Sanjeet has a different and interesting view on what a platform is:
A platform is a plug-and-play business model that allows multiple participants (producers and consumers) to connect to it, interact with each other and create and exchange value.
This definition can be unpacked by looking at its 3 key elements:
- Business model, not technology: He does not dispute that technology underpins the platform, but what prevails is the business model.
- Plug and play: External participants can connect to the platform in an easy manner as developers, partners, and consumers.
- Interactions: The core role of the platform is to enable interactions between the participants in a manner that creates reciprocal value.
The article goes on to illustrate that platforms have the following 3 essential layers:
- Network/Marketplace/Community Layer: Social media platforms explicitly connect users with one another, while other platforms enable them to trade items or share information.
- Infrastructure Layer: This is the layer built by the platform provider. The layer could be dominant or thin, but has limited value unless users and partners create value on top.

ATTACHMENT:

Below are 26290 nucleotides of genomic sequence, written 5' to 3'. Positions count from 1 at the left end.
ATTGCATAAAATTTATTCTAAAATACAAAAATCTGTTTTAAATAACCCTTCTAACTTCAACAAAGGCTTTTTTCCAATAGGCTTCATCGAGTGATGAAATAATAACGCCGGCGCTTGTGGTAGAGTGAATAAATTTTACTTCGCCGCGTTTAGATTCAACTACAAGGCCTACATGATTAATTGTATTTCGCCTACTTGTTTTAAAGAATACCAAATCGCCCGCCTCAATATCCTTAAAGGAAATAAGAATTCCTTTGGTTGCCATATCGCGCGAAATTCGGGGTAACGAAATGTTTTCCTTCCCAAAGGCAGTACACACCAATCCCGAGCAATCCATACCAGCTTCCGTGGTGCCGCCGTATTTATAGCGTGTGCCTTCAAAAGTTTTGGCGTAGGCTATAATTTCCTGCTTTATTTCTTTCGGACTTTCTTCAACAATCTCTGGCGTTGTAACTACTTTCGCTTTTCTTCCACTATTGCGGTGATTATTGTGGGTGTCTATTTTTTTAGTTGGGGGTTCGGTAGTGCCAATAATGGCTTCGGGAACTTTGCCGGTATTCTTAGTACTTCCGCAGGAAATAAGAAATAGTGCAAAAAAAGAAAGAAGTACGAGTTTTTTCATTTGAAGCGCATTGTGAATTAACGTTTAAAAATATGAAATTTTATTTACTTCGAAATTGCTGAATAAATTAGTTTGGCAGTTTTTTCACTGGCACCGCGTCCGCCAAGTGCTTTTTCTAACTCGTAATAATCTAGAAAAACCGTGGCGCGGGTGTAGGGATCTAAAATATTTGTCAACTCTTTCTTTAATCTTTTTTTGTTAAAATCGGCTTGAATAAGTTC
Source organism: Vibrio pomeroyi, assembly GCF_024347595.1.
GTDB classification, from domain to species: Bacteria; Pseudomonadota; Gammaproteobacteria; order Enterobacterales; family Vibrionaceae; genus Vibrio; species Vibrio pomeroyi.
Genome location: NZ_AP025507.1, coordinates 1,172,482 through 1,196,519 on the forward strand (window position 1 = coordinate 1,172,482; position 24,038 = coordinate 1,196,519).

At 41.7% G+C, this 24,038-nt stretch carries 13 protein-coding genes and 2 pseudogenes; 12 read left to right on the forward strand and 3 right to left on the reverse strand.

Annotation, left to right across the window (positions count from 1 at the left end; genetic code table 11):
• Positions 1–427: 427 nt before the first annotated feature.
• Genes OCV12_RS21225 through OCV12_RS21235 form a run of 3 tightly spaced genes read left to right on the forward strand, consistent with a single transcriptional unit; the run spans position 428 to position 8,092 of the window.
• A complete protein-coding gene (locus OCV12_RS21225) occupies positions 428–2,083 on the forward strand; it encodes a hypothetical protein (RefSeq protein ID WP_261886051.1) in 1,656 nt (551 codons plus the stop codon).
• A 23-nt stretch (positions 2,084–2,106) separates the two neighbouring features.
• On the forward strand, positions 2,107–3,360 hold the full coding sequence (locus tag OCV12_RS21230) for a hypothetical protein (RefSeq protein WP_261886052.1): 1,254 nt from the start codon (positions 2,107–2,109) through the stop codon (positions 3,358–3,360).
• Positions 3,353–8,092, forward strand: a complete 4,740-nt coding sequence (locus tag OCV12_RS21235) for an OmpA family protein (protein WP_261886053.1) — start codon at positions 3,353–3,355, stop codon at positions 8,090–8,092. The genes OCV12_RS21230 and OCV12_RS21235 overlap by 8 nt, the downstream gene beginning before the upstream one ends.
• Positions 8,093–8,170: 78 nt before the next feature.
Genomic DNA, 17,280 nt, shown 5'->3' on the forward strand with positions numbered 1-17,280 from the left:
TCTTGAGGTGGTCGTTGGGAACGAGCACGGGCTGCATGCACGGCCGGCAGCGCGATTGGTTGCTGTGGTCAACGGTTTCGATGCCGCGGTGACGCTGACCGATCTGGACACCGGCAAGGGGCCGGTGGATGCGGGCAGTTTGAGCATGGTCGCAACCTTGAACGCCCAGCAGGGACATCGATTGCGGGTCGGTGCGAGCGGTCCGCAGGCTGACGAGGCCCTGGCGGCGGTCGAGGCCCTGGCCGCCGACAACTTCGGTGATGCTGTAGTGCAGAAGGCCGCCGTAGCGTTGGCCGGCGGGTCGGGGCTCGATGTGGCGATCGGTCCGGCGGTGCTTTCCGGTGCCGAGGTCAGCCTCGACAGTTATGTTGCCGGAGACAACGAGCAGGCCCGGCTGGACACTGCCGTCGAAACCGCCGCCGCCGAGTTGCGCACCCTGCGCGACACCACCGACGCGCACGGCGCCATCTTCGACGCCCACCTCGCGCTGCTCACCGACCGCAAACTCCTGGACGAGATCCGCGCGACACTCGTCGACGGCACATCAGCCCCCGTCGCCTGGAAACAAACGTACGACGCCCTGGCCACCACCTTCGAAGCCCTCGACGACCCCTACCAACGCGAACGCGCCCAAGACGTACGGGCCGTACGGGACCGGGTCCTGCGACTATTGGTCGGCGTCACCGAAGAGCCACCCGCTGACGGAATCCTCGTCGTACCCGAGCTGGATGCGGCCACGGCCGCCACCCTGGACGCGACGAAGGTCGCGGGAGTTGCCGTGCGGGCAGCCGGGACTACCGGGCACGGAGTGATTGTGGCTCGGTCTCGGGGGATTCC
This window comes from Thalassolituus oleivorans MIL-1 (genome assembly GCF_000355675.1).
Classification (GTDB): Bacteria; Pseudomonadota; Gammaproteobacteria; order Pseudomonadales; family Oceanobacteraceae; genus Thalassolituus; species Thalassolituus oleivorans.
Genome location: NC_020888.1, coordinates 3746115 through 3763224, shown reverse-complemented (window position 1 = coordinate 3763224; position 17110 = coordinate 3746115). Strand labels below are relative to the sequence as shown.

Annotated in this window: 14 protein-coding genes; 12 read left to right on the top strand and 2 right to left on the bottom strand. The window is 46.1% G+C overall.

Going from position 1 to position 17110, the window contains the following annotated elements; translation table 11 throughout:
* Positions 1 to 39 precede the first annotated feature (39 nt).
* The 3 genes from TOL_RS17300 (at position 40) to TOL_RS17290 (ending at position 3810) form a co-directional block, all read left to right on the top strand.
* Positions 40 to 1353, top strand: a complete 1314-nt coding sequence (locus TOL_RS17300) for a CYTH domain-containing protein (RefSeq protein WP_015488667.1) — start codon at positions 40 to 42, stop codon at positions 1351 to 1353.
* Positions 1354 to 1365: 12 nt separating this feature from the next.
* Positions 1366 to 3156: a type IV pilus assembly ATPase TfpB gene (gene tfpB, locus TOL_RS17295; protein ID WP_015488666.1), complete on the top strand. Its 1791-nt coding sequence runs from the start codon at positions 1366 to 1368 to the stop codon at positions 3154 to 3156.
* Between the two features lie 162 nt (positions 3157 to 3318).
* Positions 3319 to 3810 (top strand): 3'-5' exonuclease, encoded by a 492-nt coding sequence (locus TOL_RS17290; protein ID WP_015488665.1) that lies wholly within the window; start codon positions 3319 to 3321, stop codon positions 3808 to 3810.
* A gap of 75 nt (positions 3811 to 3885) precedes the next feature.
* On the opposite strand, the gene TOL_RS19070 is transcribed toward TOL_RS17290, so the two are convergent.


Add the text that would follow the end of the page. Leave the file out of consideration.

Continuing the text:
- Data Layer: Every platform uses data in some form as curated content or data aggregated from the users. In some cases the value of the platform is entirely in the data.
The degree to which each layer dominates varies on how the platform stack is configured. This concept is illustrated with case studies of well-known platforms and an example is included below.
This article explains the difference between Packaged Software, IaaS, PaaS and SaaS from the Microsoft’s perspective. I came across it when writing “What is Cloud Computing”.
I must admit that cloud service offerings are increasingly blended, so users pick and choose what they need without bothering with the semantics. I picked the beneath diagram from the article, since it aptly illustrates the composition of a cloud computing stack.